House Panel Approves Bill to Ban Phone Calls on Planes

The House Transportation Committee rebukes the FCC.

A plane comes in for a landing at Los Angeles International Airport (LAX) at dusk November 1, 2013. Earlier in the day a gunman opened fire with an assault rifle inside the airport, killing a security agent, creating scenes of chaos and causing widespread flight disruptions. 
National Journal
Brendan Sasso
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Brendan Sasso
Feb. 11, 2014, 6:27 a.m.

The House Trans­port­a­tion Com­mit­tee voted un­an­im­ously Tues­day to ad­vance le­gis­la­tion that would ban cell-phone calls on planes. The bill is a sharp re­buke of a pro­pos­al by the Fed­er­al Com­mu­nic­a­tions Com­mis­sion to lift its cur­rent pro­hib­i­tion on in-flight calls.

“As any­one who flies knows, air­plane cab­ins are noisy, crowded, and con­fined,” said Rep. Bill Shuster, the com­mit­tee chair­man and au­thor of the bill. “Sub­ject­ing pas­sen­gers to po­ten­tially mul­tiple, loud phone con­ver­sa­tions in such close quar­ters would ob­vi­ously di­min­ish the com­fort of any flight. It is just plain com­mon sense that while on a plane with so many oth­er people it will be in every­one’s best in­terest to keep phone calls out of the cab­in.”

Shuster ar­gued that it’s fine to al­low pas­sen­gers to text and browse the Web on their phones, but he’s op­posed to calls that might dis­turb oth­ers.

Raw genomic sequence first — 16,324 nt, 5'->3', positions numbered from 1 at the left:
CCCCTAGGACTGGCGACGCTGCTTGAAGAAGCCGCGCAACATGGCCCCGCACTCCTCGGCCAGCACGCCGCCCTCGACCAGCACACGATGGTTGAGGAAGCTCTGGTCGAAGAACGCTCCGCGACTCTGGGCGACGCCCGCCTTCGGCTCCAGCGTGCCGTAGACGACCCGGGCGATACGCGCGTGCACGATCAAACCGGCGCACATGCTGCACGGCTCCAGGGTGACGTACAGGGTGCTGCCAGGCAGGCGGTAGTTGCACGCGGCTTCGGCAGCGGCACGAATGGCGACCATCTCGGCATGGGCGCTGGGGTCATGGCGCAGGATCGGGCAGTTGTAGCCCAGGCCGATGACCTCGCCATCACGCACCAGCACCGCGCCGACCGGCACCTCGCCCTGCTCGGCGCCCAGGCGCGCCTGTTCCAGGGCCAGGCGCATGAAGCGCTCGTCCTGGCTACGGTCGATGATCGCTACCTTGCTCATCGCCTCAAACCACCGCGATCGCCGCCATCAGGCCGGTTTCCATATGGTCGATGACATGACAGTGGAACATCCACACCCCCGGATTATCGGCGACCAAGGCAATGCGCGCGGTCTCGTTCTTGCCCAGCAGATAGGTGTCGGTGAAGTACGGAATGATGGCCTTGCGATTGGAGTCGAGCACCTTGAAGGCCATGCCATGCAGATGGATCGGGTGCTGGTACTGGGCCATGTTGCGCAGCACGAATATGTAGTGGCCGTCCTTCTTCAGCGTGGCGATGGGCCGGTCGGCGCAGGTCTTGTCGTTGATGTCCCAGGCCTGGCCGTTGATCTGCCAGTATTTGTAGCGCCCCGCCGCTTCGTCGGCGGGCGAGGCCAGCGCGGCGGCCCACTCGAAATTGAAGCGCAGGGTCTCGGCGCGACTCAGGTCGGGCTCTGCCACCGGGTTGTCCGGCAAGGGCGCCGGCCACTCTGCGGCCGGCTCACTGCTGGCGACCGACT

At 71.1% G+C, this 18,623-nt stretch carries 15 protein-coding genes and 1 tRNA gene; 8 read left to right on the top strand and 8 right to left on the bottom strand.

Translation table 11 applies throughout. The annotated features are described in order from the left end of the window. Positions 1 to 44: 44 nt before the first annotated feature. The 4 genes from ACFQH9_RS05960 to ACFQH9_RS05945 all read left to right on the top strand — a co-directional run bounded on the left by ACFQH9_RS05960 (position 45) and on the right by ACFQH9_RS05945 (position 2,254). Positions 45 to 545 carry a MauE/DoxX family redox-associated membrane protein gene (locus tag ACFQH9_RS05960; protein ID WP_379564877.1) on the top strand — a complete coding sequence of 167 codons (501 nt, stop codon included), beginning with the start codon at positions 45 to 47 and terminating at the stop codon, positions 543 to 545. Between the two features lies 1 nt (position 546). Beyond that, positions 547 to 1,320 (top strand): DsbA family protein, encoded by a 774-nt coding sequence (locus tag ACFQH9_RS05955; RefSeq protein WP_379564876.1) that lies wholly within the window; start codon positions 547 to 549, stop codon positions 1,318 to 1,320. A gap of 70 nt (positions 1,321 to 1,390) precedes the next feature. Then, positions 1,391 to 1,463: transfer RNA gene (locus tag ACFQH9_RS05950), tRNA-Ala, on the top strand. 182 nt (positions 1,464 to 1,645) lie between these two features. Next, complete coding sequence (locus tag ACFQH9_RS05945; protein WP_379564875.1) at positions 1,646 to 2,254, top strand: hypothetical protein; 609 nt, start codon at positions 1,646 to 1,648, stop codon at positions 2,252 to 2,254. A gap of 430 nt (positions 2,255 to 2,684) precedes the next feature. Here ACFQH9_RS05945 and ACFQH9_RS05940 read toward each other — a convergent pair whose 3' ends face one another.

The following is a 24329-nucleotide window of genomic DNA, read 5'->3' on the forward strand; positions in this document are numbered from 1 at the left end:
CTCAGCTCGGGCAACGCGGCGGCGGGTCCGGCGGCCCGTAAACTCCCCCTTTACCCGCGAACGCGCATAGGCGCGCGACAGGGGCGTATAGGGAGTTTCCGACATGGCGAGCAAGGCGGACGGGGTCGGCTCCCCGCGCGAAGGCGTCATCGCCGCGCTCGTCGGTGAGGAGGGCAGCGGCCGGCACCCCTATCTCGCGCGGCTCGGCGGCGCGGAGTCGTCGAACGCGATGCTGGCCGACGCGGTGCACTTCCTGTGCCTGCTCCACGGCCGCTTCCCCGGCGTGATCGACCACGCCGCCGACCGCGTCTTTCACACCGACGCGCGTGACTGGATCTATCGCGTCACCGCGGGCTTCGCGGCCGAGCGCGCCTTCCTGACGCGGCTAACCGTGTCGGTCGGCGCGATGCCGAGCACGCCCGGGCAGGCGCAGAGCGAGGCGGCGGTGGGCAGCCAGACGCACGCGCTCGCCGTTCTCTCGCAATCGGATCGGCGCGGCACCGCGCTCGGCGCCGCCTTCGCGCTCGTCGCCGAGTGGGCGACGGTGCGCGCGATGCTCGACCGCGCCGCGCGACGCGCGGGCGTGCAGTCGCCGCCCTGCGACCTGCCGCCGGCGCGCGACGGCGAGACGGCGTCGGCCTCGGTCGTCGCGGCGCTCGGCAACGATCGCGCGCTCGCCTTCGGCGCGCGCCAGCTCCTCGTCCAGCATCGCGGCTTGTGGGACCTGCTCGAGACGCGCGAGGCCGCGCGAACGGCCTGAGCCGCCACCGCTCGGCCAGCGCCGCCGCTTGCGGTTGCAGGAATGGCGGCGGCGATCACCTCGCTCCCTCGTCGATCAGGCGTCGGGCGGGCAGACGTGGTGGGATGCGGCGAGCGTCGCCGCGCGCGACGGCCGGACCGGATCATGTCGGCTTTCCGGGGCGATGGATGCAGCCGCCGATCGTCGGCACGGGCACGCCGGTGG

Rep. Nick Ra­hall, the top Demo­crat on the com­mit­tee, ar­gued that in-flight phone use is a ser­i­ous safety and com­fort is­sue. He said that un­like an Amtrak train, it’s not feas­ible to have a “quiet car” on a plane where people can avoid noisy con­ver­sa­tions. Demo­crat­ic Rep. Grace Na­pol­it­ano noted she fre­quently has to fly back and forth to her dis­trict in Cali­for­nia and said no one should be “bom­barded with in­form­a­tion you don’t want to know.”

The bill, H.R. 3676, would dir­ect the Trans­port­a­tion De­part­ment to en­act new reg­u­la­tions ban­ning in-flight calls ex­cept for the flight crew or law-en­force­ment of­ficers. Shuster ar­gued that it’s not the FCC’s job to reg­u­late calls on planes.

The FCC has a long-stand­ing ban on in-flight calls based on tech­nic­al con­cerns about in­ter­fer­ence with ground net­works. In Novem­ber, FCC Chair­man Tom Wheel­er an­nounced he would move ahead with a pro­pos­al to lift the ban, cit­ing new tech­no­lo­gies that can avoid the in­ter­fer­ence prob­lems.

But Wheel­er, who had just taken of­fice a few weeks earli­er, faced a swift pub­lic blow­back from people afraid of get­ting stuck in a small space near an ob­nox­ious con­ver­sa­tion.

Wheel­er cla­ri­fied that he per­son­ally didn’t want to have a phone call near him on a plane, but he ar­gued that if the tech­nic­al basis for the FCC’s rules is gone, the agency should lift the ban. In Decem­ber, the FCC voted 3-2 along party lines to be­gin ac­cept­ing pub­lic com­ments on the pro­pos­al. But even Demo­crat­ic Com­mis­sion­er Jes­sica Rosen­wor­cel, who voted to move ahead, ex­pressed con­cern about the plan and in­dic­ated she may not sup­port any fi­nal ac­tion to al­low in-flight calls.

Ahead of the FCC vote, Trans­port­a­tion Sec­ret­ary An­thony Foxx said his de­part­ment would ex­plore en­act­ing its own rules against in-flight calls.

Shuster’s bill now moves to the full House for con­sid­er­a­tion.

Re­pub­lic­an Sen. Lamar Al­ex­an­der has in­tro­duced sim­il­ar le­gis­la­tion in the up­per cham­ber, but a spokes­man for the Sen­ate Com­merce Com­mit­tee did not com­ment on wheth­er the pan­el plans to take up the bill.  

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